Bits and bobs I stumbled upon recently, in the spirit of the Double Shots series by Mike Gunderloy, which I loved.

Zenspider/warnings double loads and fixes

Ryan Davis, one of my personal gurus, has submitted a PR to Rouge, a project I’ve been tinkering with recently. As I’ve said on Mastodon, this is a perfect example of what I consider a great pull request: the description is concise and considerate, but only comments on the request – the changes themselves can easily be understood by simply reading the commits in order. It’s really great – and the discussion that it started should be interesting.

man caffeinate

Speaking of Mastodon, this is where I learnt about caffeinate, an Apple-provided OSS tool to prevent a Mac from sleeping. So far, I’ve been using KeepingYouAwake, but as it happens it’s been banned by our IT department recently. Good to know there’s a bare metal alternative available, if need be. (Granted, since I’ll be leaving the company in two weeks, it doesn’t matter a lot for now.)

Interesting alternative to the official doc. I’m a very happy user of Dash, and I like to refer to the official version of any kind of documentation in general, but I must say that I’ve had issues with Ruby’s doc in the past couple of months. Could this good-looking alternative be better?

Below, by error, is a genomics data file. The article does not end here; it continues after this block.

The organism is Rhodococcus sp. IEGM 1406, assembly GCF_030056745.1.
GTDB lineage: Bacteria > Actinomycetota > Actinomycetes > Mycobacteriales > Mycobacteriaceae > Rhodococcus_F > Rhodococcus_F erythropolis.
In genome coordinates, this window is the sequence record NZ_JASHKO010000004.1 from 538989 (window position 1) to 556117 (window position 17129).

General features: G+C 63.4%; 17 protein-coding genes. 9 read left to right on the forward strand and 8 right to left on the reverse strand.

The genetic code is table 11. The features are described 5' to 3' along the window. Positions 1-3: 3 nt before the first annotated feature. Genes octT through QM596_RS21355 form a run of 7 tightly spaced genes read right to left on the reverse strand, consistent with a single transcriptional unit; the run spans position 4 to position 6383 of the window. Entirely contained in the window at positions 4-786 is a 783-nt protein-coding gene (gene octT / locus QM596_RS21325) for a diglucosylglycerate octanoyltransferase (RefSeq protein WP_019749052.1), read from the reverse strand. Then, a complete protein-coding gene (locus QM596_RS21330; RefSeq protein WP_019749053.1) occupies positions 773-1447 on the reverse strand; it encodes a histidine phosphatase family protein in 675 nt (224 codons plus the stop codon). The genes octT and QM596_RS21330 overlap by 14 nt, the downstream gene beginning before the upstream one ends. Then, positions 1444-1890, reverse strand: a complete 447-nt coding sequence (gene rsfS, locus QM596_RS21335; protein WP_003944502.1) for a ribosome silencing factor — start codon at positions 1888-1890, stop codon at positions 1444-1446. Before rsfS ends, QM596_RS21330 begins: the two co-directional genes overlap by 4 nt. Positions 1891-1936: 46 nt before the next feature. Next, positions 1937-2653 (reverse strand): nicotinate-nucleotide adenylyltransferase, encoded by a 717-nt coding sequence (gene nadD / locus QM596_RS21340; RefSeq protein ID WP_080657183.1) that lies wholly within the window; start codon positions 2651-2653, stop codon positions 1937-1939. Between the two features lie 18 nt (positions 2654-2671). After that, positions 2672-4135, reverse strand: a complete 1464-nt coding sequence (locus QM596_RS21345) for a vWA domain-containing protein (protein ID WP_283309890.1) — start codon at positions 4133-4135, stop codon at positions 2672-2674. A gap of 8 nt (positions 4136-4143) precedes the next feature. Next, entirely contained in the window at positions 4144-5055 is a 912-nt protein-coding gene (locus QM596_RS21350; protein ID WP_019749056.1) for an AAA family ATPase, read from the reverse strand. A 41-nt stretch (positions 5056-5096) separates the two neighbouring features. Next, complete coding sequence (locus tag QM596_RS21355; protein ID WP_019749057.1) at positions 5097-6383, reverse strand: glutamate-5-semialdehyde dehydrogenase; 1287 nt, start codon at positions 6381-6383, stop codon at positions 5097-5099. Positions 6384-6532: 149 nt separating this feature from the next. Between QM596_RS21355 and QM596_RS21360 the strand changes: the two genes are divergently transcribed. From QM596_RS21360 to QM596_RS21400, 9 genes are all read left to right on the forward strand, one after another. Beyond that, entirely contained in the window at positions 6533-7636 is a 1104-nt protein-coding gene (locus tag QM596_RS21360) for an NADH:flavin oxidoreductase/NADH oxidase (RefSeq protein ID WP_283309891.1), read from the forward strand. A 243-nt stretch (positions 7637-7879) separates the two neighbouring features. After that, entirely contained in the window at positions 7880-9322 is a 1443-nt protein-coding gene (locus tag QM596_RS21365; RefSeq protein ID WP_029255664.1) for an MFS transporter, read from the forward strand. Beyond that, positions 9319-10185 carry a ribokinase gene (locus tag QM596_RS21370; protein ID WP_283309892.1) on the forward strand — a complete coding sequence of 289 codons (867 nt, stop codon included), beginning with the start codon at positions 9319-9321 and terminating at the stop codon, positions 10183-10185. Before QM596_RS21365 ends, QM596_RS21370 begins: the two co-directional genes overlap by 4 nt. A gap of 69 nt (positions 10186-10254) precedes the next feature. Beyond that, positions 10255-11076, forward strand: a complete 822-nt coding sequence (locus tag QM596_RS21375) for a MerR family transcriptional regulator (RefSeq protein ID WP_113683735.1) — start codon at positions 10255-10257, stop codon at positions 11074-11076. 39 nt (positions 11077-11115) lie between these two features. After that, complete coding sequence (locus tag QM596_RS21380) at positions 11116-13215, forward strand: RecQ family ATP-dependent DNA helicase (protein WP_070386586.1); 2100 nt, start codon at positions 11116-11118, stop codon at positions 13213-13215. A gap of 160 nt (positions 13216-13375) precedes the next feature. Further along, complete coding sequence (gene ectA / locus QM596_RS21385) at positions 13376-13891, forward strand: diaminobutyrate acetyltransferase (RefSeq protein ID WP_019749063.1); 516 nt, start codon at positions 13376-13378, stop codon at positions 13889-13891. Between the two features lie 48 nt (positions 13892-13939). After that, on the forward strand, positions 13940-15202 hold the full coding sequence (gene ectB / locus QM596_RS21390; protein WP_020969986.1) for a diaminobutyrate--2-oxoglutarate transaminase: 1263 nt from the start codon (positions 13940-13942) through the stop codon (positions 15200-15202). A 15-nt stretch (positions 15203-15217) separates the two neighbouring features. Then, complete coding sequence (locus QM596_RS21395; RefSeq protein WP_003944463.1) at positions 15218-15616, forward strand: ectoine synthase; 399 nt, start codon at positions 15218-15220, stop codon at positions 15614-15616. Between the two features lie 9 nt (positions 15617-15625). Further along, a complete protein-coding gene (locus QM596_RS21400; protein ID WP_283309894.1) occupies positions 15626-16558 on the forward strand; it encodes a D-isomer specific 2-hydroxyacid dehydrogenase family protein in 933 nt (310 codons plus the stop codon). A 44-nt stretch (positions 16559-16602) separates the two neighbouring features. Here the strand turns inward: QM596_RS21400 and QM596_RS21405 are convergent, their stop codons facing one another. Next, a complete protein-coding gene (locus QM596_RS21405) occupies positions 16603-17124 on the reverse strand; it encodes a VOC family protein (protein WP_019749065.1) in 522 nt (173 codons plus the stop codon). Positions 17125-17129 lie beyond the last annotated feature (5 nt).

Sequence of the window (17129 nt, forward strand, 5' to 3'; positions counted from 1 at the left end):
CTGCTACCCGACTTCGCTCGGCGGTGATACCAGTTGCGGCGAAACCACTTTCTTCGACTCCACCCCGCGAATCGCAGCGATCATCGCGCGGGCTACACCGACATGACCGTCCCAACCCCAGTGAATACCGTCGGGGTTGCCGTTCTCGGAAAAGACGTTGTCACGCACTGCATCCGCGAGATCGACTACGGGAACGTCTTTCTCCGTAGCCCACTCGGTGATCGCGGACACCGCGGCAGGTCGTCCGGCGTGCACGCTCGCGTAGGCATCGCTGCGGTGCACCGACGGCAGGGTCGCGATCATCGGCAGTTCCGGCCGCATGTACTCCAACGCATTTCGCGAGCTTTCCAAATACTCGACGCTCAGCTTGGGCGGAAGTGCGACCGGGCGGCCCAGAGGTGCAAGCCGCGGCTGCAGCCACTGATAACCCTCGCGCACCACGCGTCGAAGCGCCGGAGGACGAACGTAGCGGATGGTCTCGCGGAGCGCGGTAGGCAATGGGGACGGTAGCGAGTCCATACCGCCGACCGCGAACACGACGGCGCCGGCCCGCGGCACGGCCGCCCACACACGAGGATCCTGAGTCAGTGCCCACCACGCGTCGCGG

WebKit Features in Safari 16.5

I’m intrigued by the introduction of CSS Nesting. It’s the only thing I miss from Sass, but it does seem to still have rough edges. I’d love to try it out, though.

ActiveRecord::Base::normalizes in Rails 7.1

Also found via a blog post shared on, this is the kind of quality-of-life, very well thought-out feature that gets me hyped with every new release of Rails. Adding normalization on assignement is so trivial that it’s easy to overlook, but doing it right, in a way that pleases everyone – or at least pushes through the different sensibilities – is not that simple, as the conversation in the PR shows. Plus, having the finder methods take the normalization into account is the chef’s kiss. Love it.